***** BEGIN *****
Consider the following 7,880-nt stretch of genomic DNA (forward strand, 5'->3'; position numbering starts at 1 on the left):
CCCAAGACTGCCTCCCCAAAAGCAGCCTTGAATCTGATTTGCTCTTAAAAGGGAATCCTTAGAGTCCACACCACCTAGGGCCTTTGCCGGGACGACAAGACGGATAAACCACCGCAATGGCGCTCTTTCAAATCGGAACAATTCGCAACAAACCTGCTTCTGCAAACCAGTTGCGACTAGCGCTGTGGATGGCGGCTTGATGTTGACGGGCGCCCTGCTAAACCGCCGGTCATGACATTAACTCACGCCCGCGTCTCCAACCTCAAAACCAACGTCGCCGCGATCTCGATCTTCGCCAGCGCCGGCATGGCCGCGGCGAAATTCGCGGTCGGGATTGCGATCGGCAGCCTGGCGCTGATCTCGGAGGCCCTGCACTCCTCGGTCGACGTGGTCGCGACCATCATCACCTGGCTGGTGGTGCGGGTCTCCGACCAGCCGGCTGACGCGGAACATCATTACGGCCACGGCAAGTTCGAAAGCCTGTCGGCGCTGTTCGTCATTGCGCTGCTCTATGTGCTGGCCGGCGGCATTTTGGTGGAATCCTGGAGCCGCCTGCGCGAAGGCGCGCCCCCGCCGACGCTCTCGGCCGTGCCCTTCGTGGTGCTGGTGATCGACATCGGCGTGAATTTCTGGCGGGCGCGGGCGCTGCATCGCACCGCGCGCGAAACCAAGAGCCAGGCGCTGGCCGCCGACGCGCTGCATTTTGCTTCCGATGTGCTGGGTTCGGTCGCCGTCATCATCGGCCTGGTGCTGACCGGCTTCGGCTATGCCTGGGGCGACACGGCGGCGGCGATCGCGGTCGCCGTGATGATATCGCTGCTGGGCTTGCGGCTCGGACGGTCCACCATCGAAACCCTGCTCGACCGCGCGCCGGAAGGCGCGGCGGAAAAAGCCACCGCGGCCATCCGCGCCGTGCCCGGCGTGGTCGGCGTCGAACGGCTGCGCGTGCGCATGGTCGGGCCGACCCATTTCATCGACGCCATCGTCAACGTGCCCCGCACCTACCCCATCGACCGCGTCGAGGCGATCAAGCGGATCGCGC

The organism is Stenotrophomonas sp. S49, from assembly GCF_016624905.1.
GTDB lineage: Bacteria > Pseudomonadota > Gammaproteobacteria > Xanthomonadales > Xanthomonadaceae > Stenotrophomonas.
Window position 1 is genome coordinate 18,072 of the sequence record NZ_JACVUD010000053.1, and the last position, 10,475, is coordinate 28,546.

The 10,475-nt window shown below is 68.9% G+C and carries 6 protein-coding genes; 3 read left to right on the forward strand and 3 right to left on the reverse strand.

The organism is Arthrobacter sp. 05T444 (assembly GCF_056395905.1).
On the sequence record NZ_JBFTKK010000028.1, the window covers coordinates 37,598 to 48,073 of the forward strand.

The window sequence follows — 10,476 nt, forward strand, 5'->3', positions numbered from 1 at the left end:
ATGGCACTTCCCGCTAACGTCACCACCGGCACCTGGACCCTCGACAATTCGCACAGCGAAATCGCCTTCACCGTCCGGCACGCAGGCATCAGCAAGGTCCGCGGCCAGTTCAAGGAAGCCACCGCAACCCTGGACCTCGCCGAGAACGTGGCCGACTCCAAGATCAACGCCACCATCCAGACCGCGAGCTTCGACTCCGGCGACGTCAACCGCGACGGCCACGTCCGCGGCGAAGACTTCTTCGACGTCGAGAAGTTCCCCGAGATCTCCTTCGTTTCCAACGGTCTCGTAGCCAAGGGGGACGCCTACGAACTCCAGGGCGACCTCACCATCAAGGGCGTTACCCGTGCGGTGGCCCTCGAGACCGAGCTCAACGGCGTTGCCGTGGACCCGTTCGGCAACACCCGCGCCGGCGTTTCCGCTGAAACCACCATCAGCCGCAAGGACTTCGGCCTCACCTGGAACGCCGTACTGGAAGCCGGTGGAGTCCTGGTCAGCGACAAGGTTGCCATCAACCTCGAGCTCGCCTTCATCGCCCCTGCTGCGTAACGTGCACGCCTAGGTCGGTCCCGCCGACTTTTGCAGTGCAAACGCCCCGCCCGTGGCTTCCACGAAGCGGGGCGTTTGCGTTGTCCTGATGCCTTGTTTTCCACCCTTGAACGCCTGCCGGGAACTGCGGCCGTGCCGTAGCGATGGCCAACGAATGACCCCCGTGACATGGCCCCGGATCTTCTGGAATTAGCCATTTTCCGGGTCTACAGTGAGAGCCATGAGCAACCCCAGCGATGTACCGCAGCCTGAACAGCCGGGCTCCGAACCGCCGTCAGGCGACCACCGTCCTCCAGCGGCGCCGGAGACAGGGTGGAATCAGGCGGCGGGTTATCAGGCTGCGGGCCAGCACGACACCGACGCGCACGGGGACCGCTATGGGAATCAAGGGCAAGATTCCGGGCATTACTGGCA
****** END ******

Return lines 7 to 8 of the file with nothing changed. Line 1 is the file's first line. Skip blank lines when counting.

The organism is Arthrobacter sp. 05T444 (assembly GCF_056395905.1).
On the sequence record NZ_JBFTKK010000028.1, the window covers coordinates 37,598 to 48,073 of the forward strand.